Don’t expect refunds in case of changes / cancellations: This is true for the discounted ‘low fares’, the ‘premium flex’ fares usually have more flexibility but cost the same as other non-budget airlines.
On the flight:
Meals are also cheaper when pre-booked but also avoidable as the variety is limited most of the flights are short-haul.
There is no free drinking water served in the flight and what’s offered is overpriced. Try and buy or fill up a bottle at the airport once you’re past the security check. Thankfully, you don’t have to pay to use the plane restroom. Yet.
Don’t ask them to move you to the extra-leg space seats even if they’re empty after the flight’s taken off. They WILL want you to pay extra for them. Why they don’t understand a ‘sunk cost’ fails me.
Crummy, old low-cost airports and surly stewardesses aside, it’s still a comfortable flight and an airline with a good safety record for the price you pay (especially if you’ve managed to book in one of their legendary sales). Just that I’m a happier flier when I know I’ve not been stung. As they say – it’s about reading the fine print and having the right expectations.
(And that wraps up my limited knowledge of the Czech language)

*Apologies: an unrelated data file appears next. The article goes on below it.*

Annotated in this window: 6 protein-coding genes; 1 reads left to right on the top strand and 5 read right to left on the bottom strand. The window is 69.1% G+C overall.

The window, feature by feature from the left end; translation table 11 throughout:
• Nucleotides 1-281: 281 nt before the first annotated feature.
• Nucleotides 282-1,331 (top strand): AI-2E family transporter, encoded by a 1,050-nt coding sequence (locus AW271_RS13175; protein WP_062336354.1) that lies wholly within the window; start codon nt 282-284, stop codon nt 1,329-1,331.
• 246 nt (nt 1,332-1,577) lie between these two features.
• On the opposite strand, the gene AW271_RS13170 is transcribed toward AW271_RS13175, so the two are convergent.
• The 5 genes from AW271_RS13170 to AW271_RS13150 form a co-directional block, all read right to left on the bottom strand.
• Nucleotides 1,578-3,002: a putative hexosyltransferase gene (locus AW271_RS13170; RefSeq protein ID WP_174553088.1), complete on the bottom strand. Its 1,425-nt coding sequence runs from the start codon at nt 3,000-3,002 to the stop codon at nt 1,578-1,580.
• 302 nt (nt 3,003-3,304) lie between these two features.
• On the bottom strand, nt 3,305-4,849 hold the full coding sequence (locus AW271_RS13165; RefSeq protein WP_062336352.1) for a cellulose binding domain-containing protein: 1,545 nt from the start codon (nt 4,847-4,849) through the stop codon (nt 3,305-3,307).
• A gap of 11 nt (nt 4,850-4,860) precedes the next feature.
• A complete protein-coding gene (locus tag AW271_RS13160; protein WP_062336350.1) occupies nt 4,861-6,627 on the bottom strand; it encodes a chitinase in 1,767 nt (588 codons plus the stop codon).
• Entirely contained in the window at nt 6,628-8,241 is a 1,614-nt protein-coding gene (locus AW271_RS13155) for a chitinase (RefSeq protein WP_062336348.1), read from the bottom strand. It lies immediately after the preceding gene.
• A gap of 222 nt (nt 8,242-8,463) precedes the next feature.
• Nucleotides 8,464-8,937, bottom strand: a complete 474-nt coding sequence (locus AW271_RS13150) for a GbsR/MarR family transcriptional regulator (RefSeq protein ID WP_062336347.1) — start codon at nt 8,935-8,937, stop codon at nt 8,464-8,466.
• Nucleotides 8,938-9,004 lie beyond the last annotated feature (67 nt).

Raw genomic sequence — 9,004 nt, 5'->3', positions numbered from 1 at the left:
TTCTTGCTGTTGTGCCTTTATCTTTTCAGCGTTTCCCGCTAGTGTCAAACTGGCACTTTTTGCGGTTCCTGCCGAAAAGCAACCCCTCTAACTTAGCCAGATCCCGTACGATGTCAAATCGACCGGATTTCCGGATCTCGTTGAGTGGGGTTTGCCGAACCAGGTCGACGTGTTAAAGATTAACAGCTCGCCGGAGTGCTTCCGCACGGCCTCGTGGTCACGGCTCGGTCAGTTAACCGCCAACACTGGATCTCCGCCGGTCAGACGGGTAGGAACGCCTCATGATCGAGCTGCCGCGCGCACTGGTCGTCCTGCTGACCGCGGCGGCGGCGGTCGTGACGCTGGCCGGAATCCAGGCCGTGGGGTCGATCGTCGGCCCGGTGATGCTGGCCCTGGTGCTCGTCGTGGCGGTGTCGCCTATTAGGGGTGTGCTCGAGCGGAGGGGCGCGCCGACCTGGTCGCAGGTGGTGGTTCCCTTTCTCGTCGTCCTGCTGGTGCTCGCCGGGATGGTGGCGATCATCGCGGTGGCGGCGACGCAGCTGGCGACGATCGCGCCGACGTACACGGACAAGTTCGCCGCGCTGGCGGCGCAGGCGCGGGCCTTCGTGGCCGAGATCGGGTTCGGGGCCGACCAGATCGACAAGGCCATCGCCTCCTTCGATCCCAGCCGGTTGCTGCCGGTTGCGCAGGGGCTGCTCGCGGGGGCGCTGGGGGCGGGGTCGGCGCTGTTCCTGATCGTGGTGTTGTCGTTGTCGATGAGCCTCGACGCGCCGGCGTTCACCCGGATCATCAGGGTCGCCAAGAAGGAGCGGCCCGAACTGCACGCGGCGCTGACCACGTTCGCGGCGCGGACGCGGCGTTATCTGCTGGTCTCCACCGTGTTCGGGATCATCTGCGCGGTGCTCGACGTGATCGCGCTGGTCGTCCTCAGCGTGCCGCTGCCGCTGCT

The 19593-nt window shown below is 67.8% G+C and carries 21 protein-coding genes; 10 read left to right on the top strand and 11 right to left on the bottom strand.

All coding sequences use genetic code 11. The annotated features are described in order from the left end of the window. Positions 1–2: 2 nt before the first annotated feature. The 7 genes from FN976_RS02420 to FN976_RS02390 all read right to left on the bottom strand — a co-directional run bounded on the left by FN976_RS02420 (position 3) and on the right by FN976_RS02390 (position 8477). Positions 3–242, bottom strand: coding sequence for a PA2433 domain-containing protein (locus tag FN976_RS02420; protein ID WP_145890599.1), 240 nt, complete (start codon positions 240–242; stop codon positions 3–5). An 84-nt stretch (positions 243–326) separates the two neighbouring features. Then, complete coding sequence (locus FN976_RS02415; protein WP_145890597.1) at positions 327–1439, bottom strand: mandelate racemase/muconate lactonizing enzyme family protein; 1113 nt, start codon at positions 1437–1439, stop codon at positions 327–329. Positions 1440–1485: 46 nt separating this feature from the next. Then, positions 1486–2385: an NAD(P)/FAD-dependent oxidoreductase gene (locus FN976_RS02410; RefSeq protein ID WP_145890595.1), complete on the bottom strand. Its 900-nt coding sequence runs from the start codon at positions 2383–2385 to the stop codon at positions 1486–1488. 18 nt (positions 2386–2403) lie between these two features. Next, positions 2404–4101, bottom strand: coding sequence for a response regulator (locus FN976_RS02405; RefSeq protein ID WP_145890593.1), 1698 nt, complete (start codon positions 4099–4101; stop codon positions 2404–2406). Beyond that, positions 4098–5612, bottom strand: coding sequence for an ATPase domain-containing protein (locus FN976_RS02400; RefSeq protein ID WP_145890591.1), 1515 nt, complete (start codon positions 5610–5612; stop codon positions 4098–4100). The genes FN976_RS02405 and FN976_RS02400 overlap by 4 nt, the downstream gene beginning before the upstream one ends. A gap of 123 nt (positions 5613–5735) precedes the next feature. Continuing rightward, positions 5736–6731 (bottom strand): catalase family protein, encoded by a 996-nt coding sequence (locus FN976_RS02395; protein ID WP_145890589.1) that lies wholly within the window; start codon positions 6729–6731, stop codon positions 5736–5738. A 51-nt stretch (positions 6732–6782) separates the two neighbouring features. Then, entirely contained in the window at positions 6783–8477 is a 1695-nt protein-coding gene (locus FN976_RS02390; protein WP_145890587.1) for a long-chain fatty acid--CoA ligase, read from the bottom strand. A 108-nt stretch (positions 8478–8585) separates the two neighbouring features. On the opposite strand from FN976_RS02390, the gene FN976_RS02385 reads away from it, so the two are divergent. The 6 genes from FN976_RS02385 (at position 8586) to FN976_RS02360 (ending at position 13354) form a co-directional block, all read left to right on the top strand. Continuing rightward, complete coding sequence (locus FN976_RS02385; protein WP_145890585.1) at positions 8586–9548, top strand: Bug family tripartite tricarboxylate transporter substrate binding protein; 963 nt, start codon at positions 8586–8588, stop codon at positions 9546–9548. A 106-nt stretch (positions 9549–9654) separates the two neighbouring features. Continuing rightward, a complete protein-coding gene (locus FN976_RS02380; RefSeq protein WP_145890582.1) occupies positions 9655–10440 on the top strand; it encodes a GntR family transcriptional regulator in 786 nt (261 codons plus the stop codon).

You know when you land in a new city / country and find yourself struggling to find the ticket counter for the metro train? Or find yourself in the middle of complicated calculations trying to decide if you should buy that day pass or not?
Fear not, this new feature – ‘Know Before You Go’ is going to enlist a few tips culled from my visits to a few cities that should help you find your way around, just a little bit easier.
Here are some useful things to know for your first (or repeat) visit to the City of a Hundred Spires, Prague a.k.a. Praha.
Prague (and the rest of the Czech Republic) is a bargain, compared to a lot of other European cities, especially ones that lie west of it. You will find prices reasonable in general – but in my case, this sometimes leads to overspending, due to my falsely perceived ‘wealthiness’.
Service staff in restaurants sometimes tends to be grumpy. Legend has it that this has to do with the Communist occupation of the city. Smile and don’t forget your ‘hello-please-thank you‘ routine.
Beer is cheaper than water – at least the local brew is, at the kind of non-fancy places that locals might frequent. This has serious potential to throw your sightseeing plans off-track though. 🙂
The best place (and sometimes, the only place – true especially at night) to buy public transportation tickets is a news stand / tobacco shop inside the train station / near the bus stop. Don’t bother with the old-looking ticket vending machines that don’t have very clear instructions. Single ride tickets valid for the stated time (32 CZK / 1.2 EUR as of Mar ’15 for the 90-minute one with transfers allowed) and are usable across multiple modes of public transport like metro, trams etc. An extra half-ticket is needed for a large piece of luggage – don’t avoid buying this; it isn’t expensive and you don’t want to mess with the ticket inspectors in Prague (see next tip for why).